Seasons cling in Maine. My corner of Maine, anyway. They’re slow to change. They can be subtle and take their time coming in and are often reluctant to go out.
Twice a year I forget which season we’ve left, which we’re in, and which we’re changing into. They come in the spring and fall while the branches have no leaves and weather and temperature change fast enough to cause whiplash.
Maine seasons are stubborn and deliberate. You don’t wake up one spring morning and find everything has suddenly blossomed in the night. (Unless of course you have opened your eyes for a couple weeks.) I guess our seasons have faith that we can figure them out . . . though sometimes a hint would be nice.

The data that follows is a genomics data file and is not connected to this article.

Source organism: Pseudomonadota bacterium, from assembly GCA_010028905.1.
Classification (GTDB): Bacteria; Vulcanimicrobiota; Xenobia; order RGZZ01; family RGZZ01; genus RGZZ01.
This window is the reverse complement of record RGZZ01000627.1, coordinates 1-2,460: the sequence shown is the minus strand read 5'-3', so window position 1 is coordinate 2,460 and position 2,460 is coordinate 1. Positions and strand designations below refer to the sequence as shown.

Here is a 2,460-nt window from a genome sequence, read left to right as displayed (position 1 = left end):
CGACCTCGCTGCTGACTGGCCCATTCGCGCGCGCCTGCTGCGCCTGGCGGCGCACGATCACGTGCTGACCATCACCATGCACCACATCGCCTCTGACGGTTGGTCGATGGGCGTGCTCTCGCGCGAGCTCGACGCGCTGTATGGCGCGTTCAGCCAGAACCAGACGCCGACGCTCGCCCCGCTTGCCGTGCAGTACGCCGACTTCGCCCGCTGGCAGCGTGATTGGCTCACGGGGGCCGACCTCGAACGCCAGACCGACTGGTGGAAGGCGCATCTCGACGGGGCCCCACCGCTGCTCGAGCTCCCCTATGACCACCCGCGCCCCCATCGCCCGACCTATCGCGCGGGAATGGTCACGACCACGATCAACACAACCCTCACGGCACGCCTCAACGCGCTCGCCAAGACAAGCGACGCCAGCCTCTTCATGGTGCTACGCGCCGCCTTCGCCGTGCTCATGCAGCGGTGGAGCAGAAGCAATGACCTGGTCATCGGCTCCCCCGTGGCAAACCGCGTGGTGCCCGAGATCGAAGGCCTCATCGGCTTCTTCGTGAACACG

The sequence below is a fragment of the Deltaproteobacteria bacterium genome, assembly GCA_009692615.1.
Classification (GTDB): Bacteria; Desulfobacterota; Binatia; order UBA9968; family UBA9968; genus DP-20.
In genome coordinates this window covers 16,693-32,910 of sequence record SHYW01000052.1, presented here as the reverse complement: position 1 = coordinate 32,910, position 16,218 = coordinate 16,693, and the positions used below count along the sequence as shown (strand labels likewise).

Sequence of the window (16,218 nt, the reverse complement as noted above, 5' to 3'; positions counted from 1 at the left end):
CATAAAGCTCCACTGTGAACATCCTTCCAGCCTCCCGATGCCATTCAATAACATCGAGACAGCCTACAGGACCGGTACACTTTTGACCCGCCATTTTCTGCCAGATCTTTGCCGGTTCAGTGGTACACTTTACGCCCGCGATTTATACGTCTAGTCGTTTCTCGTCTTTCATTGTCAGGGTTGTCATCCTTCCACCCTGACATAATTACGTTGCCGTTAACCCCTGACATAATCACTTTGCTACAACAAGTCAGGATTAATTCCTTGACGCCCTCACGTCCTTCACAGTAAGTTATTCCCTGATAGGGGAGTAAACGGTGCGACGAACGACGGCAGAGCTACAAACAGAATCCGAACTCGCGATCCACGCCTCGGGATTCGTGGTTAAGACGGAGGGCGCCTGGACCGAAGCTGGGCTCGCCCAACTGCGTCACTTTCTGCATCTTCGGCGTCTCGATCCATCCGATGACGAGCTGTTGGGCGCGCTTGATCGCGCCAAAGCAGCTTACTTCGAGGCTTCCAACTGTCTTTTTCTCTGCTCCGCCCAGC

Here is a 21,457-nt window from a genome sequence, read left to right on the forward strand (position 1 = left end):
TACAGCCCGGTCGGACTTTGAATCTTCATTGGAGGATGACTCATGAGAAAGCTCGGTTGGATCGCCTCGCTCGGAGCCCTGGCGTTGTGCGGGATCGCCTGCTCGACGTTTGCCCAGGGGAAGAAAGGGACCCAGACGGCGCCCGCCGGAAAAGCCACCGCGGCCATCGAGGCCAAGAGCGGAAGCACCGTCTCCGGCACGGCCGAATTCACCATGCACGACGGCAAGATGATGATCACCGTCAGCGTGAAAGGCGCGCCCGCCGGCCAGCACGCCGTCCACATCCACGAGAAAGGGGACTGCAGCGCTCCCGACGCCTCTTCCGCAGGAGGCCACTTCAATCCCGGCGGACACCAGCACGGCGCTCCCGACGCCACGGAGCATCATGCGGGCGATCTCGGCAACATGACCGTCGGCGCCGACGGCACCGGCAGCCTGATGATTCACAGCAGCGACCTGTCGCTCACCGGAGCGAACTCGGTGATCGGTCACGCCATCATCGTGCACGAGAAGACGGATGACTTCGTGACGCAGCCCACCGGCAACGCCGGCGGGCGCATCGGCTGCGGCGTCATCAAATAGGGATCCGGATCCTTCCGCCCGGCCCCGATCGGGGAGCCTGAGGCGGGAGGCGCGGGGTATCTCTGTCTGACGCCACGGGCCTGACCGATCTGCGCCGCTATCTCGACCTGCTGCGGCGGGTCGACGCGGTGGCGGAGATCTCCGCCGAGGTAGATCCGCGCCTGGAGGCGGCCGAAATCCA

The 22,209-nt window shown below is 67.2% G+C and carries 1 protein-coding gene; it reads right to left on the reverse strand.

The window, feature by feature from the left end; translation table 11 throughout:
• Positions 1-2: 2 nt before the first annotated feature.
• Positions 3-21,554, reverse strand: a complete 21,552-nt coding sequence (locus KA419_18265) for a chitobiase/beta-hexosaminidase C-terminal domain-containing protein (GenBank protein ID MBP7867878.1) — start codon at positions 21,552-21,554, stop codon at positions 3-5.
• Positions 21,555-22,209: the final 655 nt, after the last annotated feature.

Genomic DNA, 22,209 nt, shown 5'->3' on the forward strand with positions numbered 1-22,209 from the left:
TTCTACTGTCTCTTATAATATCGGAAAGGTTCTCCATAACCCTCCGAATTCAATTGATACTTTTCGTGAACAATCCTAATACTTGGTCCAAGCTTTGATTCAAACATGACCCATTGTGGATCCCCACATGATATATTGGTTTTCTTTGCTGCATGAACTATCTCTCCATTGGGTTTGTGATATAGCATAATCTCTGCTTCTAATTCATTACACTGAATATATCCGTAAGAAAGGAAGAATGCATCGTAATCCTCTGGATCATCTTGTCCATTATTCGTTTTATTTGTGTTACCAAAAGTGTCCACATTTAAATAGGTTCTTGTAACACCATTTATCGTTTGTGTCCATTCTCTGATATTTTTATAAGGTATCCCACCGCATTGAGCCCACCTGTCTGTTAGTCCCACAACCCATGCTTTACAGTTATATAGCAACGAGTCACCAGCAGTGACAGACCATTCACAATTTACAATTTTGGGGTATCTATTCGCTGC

In the fall, after frosty nights and warm sunny days set the trees on fire, when those flames begin to fall, it’s like watching a tapestry unravel one thread at a time until you’re left with only the weft.
Our seasons argue. They don’t get along like the seasons out in Seattle, where they mixed and mingled until I barely had any sense of the passage of time.
A week ago, it felt like winter all over again, and now it feels like summer. I love these stubborn, argumentative seasons.
Except winter in March. Still can’t find much to love there.